Beyond clinical encounters between families and pediatricians, there are lots of ways pediatricians are trying to help low-income families raise healthy kids by breaking the cycle of intergenerational poverty. One of the most powerful tools to reduce poverty is the Earned Income Tax Credit, which returns more financial resources to the pockets of working families than any other in the nation. Pediatricians have joined the call for expansion of the Earned Income Tax Credit, along with many prominent economists and child advocates. Some pediatricians have even proposed helping families find free tax preparation services, which are sponsored by the Internal Revenue Service all over the country during tax season, through their clinical encounters so that they can receive this underutilized resource. Because the Earned Income Tax Credit is just about the largest economic stimulus low-income families have the opportunity to receive and pediatricians know that keeping families above water financially helps them raise healthy kids, it just makes sense for pediatricians to align their practices with these tools from the world of financial services. In the future, it may not be unusual for families to get their taxes done in the doctor's office or to create a budget while they are waiting to receive their vaccines. These cross-sector innovations have a name: Medical-Financial Partnerships. Given how interconnected child poverty is with health, these and other tools are likely to become more and more widespread in health care.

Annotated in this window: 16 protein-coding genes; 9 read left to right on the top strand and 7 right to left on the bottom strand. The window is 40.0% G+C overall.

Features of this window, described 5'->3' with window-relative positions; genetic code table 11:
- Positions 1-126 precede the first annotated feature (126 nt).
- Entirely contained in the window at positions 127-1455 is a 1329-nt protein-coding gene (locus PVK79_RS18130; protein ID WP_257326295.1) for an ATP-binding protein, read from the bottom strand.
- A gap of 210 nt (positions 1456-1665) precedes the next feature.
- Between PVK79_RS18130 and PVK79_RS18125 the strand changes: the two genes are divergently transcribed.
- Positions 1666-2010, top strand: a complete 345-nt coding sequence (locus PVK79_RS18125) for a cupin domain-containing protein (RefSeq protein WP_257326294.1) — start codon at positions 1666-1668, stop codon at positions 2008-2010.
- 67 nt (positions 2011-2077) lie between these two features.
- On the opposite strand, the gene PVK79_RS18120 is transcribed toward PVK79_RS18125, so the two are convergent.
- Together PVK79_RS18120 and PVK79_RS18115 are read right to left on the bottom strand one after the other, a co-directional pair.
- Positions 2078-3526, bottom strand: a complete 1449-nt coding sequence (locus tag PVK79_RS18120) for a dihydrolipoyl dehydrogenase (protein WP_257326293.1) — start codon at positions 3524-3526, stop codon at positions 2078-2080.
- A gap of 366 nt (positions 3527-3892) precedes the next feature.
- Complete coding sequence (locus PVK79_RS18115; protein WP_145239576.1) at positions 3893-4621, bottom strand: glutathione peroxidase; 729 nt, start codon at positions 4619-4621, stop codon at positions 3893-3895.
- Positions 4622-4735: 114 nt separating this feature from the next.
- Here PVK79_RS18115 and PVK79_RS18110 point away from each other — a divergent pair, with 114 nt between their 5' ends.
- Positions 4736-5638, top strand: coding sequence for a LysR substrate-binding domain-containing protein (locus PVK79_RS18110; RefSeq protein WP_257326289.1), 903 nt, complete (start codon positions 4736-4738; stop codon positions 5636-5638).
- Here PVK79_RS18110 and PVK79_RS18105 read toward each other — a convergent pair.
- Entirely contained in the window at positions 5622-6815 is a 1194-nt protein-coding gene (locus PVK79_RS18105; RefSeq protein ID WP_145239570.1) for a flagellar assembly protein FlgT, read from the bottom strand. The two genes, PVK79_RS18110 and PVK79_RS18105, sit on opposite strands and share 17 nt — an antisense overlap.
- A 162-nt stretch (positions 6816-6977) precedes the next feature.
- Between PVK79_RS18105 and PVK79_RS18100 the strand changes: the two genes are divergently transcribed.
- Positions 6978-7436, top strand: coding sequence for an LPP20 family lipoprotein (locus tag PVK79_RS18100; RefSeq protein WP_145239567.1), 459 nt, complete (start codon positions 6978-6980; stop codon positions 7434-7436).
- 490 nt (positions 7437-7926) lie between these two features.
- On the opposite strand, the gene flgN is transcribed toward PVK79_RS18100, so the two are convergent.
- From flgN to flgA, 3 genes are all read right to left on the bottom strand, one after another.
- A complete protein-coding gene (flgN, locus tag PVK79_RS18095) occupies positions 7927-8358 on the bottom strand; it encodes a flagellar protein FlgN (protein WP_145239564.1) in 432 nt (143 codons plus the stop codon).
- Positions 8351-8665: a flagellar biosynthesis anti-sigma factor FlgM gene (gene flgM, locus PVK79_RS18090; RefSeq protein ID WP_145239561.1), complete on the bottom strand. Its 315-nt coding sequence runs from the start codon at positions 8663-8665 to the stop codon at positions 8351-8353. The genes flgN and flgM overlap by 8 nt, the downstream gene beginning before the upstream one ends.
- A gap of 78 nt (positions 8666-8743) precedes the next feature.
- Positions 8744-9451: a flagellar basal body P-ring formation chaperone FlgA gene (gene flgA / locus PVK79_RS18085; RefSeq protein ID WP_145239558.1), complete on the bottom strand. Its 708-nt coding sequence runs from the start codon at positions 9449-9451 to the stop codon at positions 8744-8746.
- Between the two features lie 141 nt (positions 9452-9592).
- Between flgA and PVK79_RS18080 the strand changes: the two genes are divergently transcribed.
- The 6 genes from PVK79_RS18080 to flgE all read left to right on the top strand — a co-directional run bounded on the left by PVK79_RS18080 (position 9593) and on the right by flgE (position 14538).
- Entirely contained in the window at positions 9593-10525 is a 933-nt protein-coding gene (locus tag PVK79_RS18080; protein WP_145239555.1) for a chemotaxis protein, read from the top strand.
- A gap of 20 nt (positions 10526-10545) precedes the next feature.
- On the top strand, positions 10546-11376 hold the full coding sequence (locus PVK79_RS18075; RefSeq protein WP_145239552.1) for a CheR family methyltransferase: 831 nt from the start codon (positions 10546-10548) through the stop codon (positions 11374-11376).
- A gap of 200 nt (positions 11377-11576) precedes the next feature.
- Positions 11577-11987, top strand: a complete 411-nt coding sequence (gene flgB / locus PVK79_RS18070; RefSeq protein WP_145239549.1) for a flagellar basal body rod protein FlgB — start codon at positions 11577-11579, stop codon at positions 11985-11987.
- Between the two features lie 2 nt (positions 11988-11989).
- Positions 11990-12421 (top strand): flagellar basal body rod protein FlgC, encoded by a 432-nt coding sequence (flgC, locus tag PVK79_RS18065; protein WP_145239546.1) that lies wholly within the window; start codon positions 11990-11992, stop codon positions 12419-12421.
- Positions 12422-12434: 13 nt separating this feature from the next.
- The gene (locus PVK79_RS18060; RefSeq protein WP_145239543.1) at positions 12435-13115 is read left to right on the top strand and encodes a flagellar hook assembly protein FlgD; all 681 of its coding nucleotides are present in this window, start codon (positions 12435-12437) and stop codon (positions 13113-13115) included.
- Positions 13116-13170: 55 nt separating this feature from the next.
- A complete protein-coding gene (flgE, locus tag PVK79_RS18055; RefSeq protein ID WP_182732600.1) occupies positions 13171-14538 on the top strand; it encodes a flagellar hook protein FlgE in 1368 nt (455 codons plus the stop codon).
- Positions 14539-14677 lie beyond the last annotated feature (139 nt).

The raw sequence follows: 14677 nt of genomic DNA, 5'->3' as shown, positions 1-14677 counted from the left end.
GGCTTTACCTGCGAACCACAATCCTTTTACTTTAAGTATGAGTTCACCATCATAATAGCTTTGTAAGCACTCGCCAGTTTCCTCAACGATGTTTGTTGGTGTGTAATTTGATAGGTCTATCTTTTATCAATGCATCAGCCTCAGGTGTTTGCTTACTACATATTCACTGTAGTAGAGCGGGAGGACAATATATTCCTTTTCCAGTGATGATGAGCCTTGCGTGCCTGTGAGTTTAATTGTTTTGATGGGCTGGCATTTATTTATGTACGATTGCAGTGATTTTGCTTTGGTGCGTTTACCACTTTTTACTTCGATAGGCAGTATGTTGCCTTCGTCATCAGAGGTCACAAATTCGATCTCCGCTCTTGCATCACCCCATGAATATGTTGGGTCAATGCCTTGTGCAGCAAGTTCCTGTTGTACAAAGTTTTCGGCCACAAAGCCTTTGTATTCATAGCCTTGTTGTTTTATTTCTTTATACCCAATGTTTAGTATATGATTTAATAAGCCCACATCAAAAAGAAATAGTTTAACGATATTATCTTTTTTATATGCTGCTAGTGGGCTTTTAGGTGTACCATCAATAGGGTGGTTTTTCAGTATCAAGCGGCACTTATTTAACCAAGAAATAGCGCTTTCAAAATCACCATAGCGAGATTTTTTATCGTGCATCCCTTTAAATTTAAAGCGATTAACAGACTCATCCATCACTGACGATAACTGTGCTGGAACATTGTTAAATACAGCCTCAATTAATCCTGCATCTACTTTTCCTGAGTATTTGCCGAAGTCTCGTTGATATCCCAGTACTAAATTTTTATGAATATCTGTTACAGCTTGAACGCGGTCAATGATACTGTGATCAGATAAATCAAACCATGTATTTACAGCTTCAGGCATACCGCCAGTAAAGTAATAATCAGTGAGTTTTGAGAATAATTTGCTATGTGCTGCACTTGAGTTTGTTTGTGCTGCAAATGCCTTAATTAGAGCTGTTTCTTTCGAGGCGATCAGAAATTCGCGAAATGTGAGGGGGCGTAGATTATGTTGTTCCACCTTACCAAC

So, the next time you go to the doctor's office, ask yourself this: What would it help my doctor to know about my finances that would inform my care and help my medical team take care of both my physical and financial health? Given that health care is becoming more and more expensive and consuming a larger proportion of many family budgets, these conversations could be a natural evolution of the doctor-patient relationship. Indeed, the health of millions of children may depend on it.